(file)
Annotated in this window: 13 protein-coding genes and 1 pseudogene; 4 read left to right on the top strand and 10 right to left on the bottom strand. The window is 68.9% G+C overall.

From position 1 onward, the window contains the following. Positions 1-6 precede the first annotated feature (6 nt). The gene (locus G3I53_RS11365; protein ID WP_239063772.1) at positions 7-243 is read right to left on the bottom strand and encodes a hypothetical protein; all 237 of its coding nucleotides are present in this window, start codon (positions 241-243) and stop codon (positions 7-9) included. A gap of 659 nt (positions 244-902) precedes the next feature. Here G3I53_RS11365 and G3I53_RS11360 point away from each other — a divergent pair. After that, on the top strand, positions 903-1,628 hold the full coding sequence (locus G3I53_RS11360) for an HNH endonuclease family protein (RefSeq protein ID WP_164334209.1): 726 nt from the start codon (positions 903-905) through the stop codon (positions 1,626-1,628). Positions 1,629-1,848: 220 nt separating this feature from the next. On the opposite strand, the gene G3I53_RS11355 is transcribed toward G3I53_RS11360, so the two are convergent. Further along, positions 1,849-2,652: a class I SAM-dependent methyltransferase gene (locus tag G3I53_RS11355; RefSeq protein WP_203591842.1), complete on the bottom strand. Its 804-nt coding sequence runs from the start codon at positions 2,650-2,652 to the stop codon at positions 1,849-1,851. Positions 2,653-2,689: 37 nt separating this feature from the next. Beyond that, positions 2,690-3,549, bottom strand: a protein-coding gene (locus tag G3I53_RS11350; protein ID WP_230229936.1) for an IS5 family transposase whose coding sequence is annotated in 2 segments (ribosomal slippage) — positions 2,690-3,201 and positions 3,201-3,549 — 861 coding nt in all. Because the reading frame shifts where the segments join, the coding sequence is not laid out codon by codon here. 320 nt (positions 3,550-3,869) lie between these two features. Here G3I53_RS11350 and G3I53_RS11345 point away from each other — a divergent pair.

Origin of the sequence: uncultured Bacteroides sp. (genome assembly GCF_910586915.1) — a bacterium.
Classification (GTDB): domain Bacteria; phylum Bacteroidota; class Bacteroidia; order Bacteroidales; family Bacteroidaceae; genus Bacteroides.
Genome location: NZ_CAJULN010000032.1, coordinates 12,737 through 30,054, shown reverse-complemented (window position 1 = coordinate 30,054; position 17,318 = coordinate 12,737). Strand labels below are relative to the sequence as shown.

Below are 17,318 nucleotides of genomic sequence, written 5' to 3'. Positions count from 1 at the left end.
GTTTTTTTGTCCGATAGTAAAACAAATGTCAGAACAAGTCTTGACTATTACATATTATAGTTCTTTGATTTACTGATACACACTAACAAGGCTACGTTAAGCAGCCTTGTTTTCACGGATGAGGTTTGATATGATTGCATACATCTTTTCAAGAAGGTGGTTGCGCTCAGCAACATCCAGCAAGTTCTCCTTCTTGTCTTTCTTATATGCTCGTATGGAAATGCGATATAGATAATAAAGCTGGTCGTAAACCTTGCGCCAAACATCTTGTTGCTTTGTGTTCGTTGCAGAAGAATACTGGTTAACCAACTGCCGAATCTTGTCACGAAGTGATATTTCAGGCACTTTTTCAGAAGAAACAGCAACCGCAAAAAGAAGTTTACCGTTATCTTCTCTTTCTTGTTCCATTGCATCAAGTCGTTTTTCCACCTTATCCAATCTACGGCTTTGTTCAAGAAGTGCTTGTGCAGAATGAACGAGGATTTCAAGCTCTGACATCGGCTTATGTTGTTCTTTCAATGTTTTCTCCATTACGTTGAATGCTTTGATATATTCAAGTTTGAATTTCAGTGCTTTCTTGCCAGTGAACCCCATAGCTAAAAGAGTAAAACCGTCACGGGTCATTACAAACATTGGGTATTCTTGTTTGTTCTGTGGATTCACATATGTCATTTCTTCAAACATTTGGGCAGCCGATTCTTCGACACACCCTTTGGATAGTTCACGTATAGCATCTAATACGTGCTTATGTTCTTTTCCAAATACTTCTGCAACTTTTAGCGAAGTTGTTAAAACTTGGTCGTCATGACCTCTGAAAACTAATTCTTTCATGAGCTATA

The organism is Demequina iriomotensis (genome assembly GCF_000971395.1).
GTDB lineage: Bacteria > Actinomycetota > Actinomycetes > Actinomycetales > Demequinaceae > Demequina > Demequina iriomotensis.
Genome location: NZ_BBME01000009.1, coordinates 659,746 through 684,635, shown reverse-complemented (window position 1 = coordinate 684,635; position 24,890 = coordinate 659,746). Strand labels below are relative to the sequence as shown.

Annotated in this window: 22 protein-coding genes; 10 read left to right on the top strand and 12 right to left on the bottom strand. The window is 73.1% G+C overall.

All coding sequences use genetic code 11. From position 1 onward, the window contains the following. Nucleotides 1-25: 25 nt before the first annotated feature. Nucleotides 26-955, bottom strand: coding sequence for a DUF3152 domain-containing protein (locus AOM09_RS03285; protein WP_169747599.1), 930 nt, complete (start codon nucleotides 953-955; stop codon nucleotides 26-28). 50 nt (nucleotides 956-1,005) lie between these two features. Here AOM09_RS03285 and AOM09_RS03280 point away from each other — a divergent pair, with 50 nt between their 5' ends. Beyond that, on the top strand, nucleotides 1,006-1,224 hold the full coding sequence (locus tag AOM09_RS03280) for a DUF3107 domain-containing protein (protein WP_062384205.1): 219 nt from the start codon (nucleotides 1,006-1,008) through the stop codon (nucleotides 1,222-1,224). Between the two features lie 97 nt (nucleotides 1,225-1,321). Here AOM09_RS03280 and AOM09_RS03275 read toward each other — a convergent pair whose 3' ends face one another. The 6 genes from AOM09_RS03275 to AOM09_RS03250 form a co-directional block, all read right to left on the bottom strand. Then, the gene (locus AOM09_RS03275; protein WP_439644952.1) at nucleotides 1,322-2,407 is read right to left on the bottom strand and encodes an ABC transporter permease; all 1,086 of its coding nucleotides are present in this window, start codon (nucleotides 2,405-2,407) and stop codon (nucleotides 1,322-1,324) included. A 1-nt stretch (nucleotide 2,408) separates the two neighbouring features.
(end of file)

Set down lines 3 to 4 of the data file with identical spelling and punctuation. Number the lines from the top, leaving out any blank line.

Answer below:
Origin of the sequence: uncultured Bacteroides sp. (genome assembly GCF_910586915.1) — a bacterium.
Classification (GTDB): domain Bacteria; phylum Bacteroidota; class Bacteroidia; order Bacteroidales; family Bacteroidaceae; genus Bacteroides.